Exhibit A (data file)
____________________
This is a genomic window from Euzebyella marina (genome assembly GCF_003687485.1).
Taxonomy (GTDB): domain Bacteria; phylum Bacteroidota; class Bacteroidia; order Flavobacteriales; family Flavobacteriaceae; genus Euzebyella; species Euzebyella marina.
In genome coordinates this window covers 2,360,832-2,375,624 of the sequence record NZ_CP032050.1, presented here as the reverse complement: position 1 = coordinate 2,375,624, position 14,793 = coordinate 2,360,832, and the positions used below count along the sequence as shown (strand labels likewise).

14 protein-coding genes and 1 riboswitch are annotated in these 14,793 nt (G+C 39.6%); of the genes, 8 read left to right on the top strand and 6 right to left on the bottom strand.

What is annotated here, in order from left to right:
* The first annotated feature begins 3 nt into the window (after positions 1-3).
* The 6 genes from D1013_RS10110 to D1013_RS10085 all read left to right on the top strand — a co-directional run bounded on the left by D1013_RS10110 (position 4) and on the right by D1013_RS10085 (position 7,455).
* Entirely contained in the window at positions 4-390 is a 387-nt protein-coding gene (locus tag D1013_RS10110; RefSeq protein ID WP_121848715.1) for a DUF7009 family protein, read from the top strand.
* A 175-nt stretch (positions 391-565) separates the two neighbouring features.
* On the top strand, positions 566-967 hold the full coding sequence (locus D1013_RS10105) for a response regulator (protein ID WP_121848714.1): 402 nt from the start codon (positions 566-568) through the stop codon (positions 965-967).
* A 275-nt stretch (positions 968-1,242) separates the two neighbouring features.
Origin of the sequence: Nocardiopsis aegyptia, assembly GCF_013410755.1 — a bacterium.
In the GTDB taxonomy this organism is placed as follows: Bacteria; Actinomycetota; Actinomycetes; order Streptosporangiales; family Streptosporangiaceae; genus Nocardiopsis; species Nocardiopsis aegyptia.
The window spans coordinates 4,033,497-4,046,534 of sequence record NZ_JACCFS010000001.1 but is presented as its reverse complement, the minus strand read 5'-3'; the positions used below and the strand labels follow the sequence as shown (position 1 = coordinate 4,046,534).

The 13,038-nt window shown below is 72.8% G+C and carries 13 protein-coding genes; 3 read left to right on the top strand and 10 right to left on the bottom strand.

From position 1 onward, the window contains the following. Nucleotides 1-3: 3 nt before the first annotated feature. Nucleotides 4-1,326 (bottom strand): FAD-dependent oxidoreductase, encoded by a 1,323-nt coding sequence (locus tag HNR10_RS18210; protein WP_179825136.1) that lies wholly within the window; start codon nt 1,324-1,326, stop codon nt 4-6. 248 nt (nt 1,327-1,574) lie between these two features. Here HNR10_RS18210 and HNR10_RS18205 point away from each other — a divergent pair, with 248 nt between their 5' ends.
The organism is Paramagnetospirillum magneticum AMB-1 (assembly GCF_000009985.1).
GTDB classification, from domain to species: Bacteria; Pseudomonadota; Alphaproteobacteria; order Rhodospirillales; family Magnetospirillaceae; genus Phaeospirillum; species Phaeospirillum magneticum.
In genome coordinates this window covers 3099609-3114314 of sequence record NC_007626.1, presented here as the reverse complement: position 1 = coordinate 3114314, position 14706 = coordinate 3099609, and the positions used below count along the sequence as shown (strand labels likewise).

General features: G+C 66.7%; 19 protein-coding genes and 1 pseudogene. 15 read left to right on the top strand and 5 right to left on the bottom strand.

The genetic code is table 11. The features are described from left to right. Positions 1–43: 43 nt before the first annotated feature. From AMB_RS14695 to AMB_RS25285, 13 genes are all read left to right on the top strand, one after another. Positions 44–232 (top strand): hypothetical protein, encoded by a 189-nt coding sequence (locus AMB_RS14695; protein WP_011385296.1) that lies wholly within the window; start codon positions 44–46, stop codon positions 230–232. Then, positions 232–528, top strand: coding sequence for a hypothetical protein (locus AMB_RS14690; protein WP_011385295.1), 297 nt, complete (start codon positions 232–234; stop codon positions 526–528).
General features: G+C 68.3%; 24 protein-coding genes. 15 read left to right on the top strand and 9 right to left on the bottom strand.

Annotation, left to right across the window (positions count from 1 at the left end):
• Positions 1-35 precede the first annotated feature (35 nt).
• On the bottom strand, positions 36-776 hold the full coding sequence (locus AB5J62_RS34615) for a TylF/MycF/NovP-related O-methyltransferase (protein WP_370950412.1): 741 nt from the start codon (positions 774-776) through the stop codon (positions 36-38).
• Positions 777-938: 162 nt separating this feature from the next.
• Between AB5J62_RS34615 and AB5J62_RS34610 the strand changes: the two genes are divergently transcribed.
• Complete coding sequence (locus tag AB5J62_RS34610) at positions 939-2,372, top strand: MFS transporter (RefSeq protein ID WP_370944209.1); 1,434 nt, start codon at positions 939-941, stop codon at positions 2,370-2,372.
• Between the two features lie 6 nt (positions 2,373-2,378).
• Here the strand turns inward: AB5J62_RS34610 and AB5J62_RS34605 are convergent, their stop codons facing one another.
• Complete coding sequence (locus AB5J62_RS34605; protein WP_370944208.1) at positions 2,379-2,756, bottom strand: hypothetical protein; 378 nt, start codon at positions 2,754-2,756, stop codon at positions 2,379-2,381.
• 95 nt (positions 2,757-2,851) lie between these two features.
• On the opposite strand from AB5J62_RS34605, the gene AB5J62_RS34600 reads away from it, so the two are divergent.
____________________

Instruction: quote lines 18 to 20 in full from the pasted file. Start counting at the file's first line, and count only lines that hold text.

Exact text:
GTDB classification, from domain to species: Bacteria; Pseudomonadota; Alphaproteobacteria; order Rhodospirillales; family Magnetospirillaceae; genus Phaeospirillum; species Phaeospirillum magneticum.
In genome coordinates this window covers 3099609-3114314 of sequence record NC_007626.1, presented here as the reverse complement: position 1 = coordinate 3114314, position 14706 = coordinate 3099609, and the positions used below count along the sequence as shown (strand labels likewise).

General features: G+C 66.7%; 19 protein-coding genes and 1 pseudogene. 15 read left to right on the top strand and 5 right to left on the bottom strand.